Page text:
The first strategy encourages the student to explore, to think, and to support her own ideas. Her task is to think and to express her thinking. The second strategy tells the student that the questions have already been settled and that somebody already knows the one correct answer. Her task is to figure out what that somebody believes the answer to be. The second is anti-thought. Even though a question like "what's the most important detail" is what many students would consider an opinion question, successfully answering means setting aside their own opinions, their own thoughts, and trying to predict the opinions and thoughts of the test writers...

https://www.forbes.com/sites/petergreene/2019/04/06/have-we-stolen-a-generations-independent-thought/

Whatever has gone wrong in education can be attributed to much more than the advent of standardized testing, but I think the author is definitely onto something here. The way we construct our assessments has short-term and long-term consequences: 1) in the short-term: it communicates to our students the outcome we expect from their lessons, and 2) in the long-term: it cumulatively trains students specific ways of thinking and encountering the world.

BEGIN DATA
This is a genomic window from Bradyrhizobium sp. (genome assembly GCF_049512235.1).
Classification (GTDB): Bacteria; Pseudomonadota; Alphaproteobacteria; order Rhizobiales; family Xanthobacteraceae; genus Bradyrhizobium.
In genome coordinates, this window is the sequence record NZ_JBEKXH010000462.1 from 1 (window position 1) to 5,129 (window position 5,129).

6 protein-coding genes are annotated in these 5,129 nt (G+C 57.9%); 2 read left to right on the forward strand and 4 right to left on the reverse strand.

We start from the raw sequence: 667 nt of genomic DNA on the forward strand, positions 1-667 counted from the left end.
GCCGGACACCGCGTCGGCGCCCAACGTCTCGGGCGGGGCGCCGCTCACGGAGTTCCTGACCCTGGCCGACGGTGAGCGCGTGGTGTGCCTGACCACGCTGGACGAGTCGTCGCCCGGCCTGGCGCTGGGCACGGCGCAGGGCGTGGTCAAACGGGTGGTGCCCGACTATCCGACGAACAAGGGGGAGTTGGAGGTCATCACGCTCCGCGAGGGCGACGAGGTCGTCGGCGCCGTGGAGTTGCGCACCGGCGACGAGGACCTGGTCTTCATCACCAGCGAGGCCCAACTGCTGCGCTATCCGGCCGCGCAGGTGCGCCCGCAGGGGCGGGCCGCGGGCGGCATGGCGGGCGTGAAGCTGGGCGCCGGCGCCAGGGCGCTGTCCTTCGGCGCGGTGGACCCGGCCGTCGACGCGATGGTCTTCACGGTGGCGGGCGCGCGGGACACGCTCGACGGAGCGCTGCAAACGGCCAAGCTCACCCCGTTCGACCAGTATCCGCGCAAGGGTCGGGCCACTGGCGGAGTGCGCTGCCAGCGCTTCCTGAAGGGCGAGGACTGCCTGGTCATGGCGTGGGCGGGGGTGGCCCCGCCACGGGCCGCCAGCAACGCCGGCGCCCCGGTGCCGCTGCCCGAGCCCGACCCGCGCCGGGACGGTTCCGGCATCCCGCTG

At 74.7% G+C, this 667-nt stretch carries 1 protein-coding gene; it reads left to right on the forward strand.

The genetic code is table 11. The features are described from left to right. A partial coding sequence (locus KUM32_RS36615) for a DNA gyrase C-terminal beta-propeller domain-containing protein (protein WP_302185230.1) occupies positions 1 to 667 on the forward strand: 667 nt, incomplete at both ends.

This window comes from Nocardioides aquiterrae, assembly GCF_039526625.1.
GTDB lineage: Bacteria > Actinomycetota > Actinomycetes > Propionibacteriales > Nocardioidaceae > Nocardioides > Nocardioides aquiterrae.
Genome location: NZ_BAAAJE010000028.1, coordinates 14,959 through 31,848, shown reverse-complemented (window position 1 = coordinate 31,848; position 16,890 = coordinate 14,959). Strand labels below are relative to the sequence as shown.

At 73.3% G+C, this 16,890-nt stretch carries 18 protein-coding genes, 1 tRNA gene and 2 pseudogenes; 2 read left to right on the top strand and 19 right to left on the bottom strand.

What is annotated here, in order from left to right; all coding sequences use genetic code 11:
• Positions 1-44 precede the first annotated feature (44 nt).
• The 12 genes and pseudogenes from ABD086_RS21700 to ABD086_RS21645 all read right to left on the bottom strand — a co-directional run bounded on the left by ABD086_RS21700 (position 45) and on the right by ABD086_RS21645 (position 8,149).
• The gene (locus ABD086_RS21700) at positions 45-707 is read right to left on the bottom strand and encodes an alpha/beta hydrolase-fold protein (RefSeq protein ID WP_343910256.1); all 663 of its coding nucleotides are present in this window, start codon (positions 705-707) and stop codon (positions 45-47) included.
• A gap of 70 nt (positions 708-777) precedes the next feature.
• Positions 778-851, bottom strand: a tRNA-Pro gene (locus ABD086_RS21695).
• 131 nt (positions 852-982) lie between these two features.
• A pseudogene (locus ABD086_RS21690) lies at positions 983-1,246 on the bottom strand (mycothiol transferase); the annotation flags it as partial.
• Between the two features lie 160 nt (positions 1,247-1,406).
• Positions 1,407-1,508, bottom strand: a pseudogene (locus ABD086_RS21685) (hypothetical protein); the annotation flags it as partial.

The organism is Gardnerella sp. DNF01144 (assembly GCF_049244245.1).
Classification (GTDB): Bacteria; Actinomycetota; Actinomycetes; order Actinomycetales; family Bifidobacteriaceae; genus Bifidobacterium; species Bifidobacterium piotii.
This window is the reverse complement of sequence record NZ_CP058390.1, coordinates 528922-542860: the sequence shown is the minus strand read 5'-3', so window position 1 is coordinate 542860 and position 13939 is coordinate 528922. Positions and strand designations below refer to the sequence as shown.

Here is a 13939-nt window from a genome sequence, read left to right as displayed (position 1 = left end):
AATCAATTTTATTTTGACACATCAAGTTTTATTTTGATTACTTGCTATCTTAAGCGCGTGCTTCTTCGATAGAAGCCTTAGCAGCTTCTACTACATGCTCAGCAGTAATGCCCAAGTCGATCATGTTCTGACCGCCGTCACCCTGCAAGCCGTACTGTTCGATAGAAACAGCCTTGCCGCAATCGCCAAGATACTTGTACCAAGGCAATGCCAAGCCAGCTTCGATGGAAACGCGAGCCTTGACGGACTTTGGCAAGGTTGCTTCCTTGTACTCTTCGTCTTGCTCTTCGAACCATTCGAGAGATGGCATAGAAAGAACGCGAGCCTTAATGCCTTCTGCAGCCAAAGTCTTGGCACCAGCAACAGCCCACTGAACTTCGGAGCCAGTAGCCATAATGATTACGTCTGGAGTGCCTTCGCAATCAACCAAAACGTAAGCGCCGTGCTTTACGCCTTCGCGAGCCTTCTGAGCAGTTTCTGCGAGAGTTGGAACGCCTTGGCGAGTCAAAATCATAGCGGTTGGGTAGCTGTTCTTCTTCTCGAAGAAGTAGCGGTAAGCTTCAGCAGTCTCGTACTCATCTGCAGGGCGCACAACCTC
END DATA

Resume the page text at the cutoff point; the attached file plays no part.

The difficulty, of course, is that the best assessments are typically the most difficult to grade. Even a computer can grade millions of multiple choice test without a problem, but it takes a skilled teacher to explain to a student how well he or she has expressed wisdom and virtue in a creative essay. It also takes a LOT more time, something teachers are typically running short on.